Voice.com Celebrates First Year

With distrust of social media growing, a new social media platform has reached the end of its first year. Could 2021 be the year it rewrites the social media rule book?

Daniel Larimer, CTO of Block.one at the B1 June launch, 2019, Washington DC. Photo credits and copyright, Block.one
Daniel Larimer, CTO of Block.one at the B1 June launch, 2019, Washington DC. Photo credits and copyright, Block.one
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LONDON (Bywire News) - 2020 will be remembered for many things; not many of them good. One of its most important contributions could be that this was the moment that the worm turned for social media. With violence engulfing Washington DC in January, we saw the culmination of all the worst evils of social media conspiracy theories. However, we also saw the emergency of a new kind of social media experience in Voice.com

After a much-hyped beginning in which Block.one sank $150 million to scale up operations, Voice finally became a reality. From the beginning it set out to be the anti-Facebook and address many of the most pressing flaws in society such as fake news, bot manipulation and data ownership. 

“We are creating living journalism instead of static news platforms,” said Block.one CEO Brendan Blumer back in March 2020. 

Under the leadership of Salah Zalatimo Voice.com would operate as a separate business to Block.one and set about scaling up its operations. 

In March Voice moved to public beta mode in which people who were part of its ‘genesis’ community were able to use the site. In August, they were able to invite their friends as the platform scaled up in 20 countries around the world. 

Voice harnesses the blockchain and tokenomics to reward good content and ensure only verified humans could use the site. The aim was to create an environment which was bot free and in which every piece of content could be traced back to an author. 

As part of this, they pioneered a new high tech facial recognition system to avoid the need for government IDs. Human sign up used the same facial recognition technology used by mobile phones to scan your face and ensure that only unique humans could use the site.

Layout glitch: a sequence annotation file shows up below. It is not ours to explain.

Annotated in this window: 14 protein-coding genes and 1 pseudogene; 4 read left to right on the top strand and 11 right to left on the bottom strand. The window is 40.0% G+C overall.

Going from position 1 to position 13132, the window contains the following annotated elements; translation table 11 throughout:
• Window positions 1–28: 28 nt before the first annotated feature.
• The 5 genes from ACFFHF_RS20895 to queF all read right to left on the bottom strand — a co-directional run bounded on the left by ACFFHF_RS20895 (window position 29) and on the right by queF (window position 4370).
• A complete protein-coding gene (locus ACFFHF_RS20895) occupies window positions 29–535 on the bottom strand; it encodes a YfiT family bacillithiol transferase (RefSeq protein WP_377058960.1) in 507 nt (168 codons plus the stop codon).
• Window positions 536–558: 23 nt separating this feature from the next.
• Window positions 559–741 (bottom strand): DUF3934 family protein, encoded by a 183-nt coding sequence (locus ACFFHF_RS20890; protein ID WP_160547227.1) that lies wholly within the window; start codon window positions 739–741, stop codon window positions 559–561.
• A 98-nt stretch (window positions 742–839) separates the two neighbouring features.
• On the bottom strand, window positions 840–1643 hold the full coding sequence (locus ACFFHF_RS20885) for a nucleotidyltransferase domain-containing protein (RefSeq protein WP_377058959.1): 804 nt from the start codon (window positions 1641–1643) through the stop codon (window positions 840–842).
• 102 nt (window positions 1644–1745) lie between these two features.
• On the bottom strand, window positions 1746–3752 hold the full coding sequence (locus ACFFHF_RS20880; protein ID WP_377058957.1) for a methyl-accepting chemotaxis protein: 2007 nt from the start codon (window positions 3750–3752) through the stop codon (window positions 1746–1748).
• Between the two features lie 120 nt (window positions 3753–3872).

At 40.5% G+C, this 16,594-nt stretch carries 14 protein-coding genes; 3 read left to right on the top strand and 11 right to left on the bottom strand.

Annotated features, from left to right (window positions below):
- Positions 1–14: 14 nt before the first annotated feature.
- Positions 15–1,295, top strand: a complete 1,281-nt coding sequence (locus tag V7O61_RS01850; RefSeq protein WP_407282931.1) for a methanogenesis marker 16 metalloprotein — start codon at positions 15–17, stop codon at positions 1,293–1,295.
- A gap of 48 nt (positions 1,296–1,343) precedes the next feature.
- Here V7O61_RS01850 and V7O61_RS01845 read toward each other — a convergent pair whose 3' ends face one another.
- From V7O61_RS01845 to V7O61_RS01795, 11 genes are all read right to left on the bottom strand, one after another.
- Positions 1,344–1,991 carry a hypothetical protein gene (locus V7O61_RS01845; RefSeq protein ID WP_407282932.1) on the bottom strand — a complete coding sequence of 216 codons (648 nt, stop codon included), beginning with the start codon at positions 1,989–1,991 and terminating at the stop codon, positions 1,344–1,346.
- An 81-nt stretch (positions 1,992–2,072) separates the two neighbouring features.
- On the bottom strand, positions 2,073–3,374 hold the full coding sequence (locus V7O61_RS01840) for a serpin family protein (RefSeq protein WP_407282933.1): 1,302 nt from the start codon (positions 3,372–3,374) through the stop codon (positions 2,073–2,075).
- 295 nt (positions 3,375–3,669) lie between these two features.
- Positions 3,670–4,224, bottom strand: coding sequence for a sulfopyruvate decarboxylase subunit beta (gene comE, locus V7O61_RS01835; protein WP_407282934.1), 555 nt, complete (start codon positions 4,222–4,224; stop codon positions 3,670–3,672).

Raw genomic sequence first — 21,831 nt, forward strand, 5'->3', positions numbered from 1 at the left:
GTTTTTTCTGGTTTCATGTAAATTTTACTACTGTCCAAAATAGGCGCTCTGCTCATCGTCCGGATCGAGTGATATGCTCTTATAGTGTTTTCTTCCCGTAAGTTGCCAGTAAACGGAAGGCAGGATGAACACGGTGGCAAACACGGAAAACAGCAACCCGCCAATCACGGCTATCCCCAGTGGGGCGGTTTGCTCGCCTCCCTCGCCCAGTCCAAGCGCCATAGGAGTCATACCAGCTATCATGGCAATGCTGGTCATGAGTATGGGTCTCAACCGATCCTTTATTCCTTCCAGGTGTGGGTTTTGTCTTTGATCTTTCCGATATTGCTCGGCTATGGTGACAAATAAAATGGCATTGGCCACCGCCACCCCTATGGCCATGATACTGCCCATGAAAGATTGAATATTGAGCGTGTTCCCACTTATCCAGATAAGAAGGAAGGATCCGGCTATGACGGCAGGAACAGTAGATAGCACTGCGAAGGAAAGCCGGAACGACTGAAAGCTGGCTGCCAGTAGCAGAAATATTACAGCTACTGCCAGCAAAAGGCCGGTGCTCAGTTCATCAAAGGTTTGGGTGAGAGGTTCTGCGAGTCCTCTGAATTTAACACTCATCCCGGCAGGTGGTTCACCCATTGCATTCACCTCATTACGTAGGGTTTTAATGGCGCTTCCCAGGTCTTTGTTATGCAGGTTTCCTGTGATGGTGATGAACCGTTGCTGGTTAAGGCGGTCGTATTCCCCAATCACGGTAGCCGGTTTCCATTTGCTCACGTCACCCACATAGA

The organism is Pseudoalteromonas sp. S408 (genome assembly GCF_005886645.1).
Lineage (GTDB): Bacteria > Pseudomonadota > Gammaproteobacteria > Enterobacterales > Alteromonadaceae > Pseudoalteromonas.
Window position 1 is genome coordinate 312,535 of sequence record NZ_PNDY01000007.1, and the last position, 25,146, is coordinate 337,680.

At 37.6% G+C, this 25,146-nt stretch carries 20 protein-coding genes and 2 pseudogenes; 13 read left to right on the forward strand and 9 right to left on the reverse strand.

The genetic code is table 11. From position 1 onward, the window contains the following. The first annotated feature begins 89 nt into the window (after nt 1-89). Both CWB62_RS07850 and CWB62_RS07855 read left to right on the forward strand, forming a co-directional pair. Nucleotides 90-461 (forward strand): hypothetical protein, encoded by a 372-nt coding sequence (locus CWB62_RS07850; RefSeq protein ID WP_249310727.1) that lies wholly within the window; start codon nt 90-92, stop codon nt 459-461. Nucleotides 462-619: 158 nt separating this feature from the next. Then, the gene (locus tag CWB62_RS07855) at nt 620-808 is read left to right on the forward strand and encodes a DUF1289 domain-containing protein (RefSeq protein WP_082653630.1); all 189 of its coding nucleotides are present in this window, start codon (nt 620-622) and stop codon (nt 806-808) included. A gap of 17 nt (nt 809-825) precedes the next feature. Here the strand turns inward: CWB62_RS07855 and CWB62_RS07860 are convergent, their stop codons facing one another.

Despite some glitches in which a few users reported being able to invite themselves using different email addresses and set up multiple accounts, the platform succeeded in creating a global and growing community of content producers. 

To combat malicious content the platform has been using a democratic user led system in which content can be flagged and people can vote on whether to remove it or not. 

Much of Voice’s operation is still in the development phase, but its producers are convinced they have created a social media platform of the future. 

“I believe that if you create a really compelling and differentiated content experience, then people will come,” said Zalatimo as he reviewed the platform’s first year. 

It certainly comes at a pivotal moment. This may prove to be the year that the world finally woke up to the dangers of social media. Fake news had proliferated across platforms for years. Malicious actors had spread hate and disinformation faster than coronavirus. 

Reluctantly social media giants began to act, flagging up content which was untrue or could be deemed to be stirring up hate. However, they could only scratch the surface. Finally, as Donald Trump egged on his supporters even as they stormed the Capitol, it reached a nadir. Twitter blocked Donald Trump’s account while Facebook and Instagram removed a video for fear it could be seen to stir up violence. 

As many people were quick to point out, this was too little too late. The genie was out of the bottle and was breaking down the windows of government. Washington showed what happened when you allow fake news to spread so fast. 

Voice.com, therefore, ends the year in a good place. It is growing fast; its platform is evolving, and its community is creating the future of social media. Most of all, events around the world prove why we desperately need a platform which is transparent, open, and run for the benefit of its users.    


(Written by Tom Cropper, edited by Michael O'Sullivan)

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